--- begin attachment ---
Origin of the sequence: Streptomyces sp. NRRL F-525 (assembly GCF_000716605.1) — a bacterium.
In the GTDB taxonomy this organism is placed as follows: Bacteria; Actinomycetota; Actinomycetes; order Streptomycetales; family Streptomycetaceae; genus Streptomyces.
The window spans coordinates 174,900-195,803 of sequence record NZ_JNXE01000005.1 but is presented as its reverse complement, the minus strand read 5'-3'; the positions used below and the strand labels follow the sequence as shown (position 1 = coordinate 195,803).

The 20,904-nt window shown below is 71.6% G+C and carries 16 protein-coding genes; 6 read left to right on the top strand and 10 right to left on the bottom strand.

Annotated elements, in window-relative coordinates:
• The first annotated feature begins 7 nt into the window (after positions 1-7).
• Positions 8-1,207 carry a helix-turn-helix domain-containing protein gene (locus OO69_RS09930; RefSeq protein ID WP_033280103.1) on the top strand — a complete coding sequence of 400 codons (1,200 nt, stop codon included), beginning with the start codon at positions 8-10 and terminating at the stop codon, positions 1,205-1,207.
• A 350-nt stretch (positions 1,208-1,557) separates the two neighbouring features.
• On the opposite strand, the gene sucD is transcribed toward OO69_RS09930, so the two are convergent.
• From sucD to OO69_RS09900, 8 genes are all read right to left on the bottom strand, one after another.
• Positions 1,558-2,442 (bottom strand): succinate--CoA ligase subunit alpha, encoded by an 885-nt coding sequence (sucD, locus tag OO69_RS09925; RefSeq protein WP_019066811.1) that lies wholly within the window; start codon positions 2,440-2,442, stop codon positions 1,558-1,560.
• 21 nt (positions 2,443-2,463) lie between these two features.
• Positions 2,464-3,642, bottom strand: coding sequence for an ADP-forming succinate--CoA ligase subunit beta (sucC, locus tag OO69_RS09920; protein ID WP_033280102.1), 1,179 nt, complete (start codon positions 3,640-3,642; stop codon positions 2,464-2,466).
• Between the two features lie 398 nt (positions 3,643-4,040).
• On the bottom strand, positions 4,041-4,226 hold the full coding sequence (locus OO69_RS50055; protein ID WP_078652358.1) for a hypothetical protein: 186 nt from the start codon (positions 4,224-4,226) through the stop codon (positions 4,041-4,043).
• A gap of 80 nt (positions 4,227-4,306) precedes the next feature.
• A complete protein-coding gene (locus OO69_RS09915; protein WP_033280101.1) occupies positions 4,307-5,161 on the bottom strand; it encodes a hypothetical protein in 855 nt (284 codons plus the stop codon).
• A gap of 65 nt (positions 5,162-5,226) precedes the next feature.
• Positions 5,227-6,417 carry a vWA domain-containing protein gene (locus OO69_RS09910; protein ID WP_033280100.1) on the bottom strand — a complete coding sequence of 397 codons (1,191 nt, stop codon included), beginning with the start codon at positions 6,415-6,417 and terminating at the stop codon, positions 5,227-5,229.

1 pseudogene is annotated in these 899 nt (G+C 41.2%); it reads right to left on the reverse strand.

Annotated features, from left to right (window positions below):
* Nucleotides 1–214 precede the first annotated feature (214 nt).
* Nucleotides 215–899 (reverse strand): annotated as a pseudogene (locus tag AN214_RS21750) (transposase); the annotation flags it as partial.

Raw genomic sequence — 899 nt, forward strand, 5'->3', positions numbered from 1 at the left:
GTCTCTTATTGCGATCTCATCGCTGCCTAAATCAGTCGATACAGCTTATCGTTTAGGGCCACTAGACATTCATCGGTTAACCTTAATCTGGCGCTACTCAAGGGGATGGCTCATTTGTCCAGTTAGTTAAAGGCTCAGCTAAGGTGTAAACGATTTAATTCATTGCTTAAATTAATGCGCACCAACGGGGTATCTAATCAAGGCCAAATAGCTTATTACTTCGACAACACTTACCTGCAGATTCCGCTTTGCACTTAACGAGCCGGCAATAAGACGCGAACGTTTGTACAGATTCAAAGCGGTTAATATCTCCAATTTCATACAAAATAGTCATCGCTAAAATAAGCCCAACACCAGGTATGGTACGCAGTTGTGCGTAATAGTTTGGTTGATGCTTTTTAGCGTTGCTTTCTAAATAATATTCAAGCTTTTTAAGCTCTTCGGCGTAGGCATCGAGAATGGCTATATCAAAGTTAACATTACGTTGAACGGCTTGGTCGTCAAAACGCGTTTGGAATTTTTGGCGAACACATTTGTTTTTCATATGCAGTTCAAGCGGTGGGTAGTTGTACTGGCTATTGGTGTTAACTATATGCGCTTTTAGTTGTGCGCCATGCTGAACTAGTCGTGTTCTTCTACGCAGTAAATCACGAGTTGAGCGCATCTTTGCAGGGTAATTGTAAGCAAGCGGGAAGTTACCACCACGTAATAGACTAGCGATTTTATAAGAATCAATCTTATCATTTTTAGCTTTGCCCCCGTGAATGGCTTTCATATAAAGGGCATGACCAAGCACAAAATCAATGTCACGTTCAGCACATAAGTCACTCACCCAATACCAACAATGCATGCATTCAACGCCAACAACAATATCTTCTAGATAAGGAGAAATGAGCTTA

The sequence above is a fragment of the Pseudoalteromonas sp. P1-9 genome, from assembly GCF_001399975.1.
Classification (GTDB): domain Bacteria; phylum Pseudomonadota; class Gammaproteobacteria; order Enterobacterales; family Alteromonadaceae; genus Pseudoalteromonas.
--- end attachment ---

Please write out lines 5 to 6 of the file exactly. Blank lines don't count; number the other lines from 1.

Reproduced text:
Annotated elements, in window-relative coordinates:
• The first annotated feature begins 7 nt into the window (after positions 1-7).